If you're a diehard mixologist with a home that's made for entertaining, by all means go for the bells, whistles, and drinkware galore. Otherwise, consider what you really need and have room for. "Wine glasses are the most versatile party glasses in your house. They work for non-alcoholic drinks, fizzy water, wine, and even cocktails," says Lang. "If storage space is an issue, stemless wine glasses are also an ideal collection for your party stash." A dozen basic wine glasses are a great starting point. And if space and budget allow, Lang says, round out our glass collection with highball, rocks, martini and pint glasses. Six or eight of each should do the trick.

04 of 07

The Hard Stuff

assorted liquor bottles on tray
contrastaddict / Getty Images

The liquor store is a veritable spirits wonderland, offering row after row of tempting possibilities. Perhaps one day you'll sample the vodka made from quinoa, the pastis, and maybe violet liqueur, just for kicks. But for bar-stocking purposes, zero in on a half-dozen or so base spirits, along with a few mixers. With that in hand, presto, you can concoct a huge variety of libations. "If you're just starting out, begin small and add new bottles as your cocktail repertoire expands and as your budget allows," says Lang.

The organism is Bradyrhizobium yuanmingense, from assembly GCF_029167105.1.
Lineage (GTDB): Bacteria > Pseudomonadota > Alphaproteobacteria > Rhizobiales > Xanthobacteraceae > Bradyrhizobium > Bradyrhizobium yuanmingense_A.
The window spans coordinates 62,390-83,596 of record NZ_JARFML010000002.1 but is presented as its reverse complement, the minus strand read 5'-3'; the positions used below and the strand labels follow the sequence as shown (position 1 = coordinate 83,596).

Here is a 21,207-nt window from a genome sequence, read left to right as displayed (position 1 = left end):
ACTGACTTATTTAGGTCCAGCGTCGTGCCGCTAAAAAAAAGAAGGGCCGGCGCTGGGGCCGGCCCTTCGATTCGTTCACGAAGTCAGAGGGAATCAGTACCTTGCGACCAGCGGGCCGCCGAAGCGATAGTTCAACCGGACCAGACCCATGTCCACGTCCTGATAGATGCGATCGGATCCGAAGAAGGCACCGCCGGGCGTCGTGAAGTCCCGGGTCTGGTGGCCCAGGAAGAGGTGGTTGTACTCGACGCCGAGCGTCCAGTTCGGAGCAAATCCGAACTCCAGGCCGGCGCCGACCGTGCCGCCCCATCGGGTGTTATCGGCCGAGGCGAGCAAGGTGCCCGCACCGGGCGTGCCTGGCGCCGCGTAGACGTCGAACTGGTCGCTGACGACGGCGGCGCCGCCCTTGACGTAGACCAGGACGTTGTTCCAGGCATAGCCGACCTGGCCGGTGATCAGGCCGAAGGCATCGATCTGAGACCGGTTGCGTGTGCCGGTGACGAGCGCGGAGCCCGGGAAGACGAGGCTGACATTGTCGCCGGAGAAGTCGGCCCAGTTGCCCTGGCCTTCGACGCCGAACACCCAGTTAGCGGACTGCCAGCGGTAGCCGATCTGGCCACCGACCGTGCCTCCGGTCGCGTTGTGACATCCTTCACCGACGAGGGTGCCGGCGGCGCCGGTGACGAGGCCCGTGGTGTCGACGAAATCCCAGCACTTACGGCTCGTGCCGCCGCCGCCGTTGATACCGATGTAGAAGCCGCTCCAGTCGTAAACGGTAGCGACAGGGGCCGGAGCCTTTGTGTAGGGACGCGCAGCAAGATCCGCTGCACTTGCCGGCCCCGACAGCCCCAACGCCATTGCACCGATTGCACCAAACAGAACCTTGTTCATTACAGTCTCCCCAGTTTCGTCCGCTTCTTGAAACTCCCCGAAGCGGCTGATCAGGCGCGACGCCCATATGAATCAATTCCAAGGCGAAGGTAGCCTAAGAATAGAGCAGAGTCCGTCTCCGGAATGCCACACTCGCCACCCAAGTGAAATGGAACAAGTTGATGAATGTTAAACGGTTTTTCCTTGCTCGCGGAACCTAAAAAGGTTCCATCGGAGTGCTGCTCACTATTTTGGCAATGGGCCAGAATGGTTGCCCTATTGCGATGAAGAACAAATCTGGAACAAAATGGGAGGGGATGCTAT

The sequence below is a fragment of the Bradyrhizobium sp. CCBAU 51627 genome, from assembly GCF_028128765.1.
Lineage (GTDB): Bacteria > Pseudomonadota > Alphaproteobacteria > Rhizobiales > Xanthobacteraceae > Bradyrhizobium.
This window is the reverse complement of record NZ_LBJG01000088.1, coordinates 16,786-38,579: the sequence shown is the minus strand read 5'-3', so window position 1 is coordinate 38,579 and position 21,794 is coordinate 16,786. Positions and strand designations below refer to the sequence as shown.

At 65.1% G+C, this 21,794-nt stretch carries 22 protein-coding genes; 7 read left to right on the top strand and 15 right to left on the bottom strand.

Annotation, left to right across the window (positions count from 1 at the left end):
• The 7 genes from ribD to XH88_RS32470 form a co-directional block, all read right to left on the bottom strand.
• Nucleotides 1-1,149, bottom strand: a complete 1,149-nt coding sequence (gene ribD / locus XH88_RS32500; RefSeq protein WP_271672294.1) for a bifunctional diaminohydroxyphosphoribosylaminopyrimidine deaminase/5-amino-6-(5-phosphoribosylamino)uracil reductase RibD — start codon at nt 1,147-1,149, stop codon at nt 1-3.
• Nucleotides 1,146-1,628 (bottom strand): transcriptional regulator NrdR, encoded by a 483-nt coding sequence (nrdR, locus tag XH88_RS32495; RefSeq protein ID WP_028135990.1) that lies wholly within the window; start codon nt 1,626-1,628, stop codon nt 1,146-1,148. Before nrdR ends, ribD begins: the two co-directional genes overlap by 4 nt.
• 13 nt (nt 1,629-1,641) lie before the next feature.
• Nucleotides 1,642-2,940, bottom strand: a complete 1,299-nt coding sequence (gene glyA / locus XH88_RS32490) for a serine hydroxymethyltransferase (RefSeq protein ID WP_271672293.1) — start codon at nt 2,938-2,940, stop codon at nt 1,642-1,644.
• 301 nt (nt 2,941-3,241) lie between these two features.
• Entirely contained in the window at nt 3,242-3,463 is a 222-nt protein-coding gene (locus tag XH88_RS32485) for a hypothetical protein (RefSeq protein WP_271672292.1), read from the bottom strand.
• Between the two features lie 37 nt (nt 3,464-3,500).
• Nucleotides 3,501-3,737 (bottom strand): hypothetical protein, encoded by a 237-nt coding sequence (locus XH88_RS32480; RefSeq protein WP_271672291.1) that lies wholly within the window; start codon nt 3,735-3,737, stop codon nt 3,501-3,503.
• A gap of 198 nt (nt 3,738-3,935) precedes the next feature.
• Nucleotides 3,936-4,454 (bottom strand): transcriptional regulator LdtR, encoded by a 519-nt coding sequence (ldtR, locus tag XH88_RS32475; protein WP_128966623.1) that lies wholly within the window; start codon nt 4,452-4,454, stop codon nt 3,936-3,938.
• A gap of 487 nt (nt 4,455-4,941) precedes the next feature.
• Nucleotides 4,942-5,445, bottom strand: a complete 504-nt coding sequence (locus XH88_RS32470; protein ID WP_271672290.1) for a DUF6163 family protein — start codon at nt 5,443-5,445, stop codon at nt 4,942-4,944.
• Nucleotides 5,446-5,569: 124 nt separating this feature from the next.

Foundation liquors to include: gin, vodka, bourbon and tequila, and white rum. And down the line? "Investment liquors to add as you can are Cognac, Scotch, red and white vermouth, Cointreau, and rye whiskey," she says.

05 of 07

Spirits to Stock

home bar on shelf

Now that you've got the goods, a world of cocktail options awaits. Shake, stir, or mix, then pour, and enjoy!

* Bourbon: For Manhattans, old fashioneds, and whiskey sours.
* Cognac: For sidecars, brandy milk punches, crustas, daisies, and smashes.
* Gin: For martinis, gin and tonics, Tom Collinses.
* Tequila: For margaritas, sunrises, and palomas.
* Vodka: For vodka tonics, screwdrivers, and the vodka martini.
* White Rum: For daiquiris and mojitos.

06 of 07

The Mixers to Have

bar tools on bar cart
Paul Costello

Mixers are essential for great cocktails. Stock up on these must-haves.

* Cointreau: Sweet, but not too sweet, with a citrus oil nose.
* Red Vermouth: For Manhattans.
* White Vermouth: An absolute must for sublime martinis.
* Bitters: And don't forget the bitters to enhance the cocktail's flavors.

07 of 07

Be Smart, Think Local

pouring cocktail into coupe
Mike Krautter

While you don't have to buy the tippy-top of top-shelf, don't set the bar too low, either. "The general rule I follow is to buy the best you can afford. Opting for the least expensive bottle on the shelf will usually come back to haunt you the next day," Lang says.

And consider brands with community ties. "When amping up your bar with a few more choices, buy alcohol and mixers that are local to your area," she says. "Small-batch distilleries are opening up in almost every state with impressive results. No matter your taste, there is likely a somewhat regional or local version on the shelf—corn whiskey, gin with native botanicals, grain vodka, absinthe, liqueurs, even bitters from nearby can be an option that's very worth exploring."